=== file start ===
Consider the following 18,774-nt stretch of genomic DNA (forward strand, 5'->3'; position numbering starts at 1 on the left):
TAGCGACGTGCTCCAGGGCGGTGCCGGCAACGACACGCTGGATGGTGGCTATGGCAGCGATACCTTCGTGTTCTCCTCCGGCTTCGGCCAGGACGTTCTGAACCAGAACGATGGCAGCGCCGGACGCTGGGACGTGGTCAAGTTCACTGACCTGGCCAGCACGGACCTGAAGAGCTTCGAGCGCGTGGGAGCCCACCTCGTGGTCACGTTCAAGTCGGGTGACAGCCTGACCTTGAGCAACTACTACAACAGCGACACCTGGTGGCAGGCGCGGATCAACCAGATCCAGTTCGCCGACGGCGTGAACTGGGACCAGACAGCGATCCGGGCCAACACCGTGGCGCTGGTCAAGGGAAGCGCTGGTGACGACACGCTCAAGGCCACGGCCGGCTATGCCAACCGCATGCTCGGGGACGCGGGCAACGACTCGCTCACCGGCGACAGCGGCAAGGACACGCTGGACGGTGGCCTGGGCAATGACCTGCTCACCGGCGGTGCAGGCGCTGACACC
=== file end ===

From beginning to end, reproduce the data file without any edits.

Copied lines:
Consider the following 18,774-nt stretch of genomic DNA (forward strand, 5'->3'; position numbering starts at 1 on the left):
TAGCGACGTGCTCCAGGGCGGTGCCGGCAACGACACGCTGGATGGTGGCTATGGCAGCGATACCTTCGTGTTCTCCTCCGGCTTCGGCCAGGACGTTCTGAACCAGAACGATGGCAGCGCCGGACGCTGGGACGTGGTCAAGTTCACTGACCTGGCCAGCACGGACCTGAAGAGCTTCGAGCGCGTGGGAGCCCACCTCGTGGTCACGTTCAAGTCGGGTGACAGCCTGACCTTGAGCAACTACTACAACAGCGACACCTGGTGGCAGGCGCGGATCAACCAGATCCAGTTCGCCGACGGCGTGAACTGGGACCAGACAGCGATCCGGGCCAACACCGTGGCGCTGGTCAAGGGAAGCGCTGGTGACGACACGCTCAAGGCCACGGCCGGCTATGCCAACCGCATGCTCGGGGACGCGGGCAACGACTCGCTCACCGGCGACAGCGGCAAGGACACGCTGGACGGTGGCCTGGGCAATGACCTGCTCACCGGCGGTGCAGGCGCTGACACC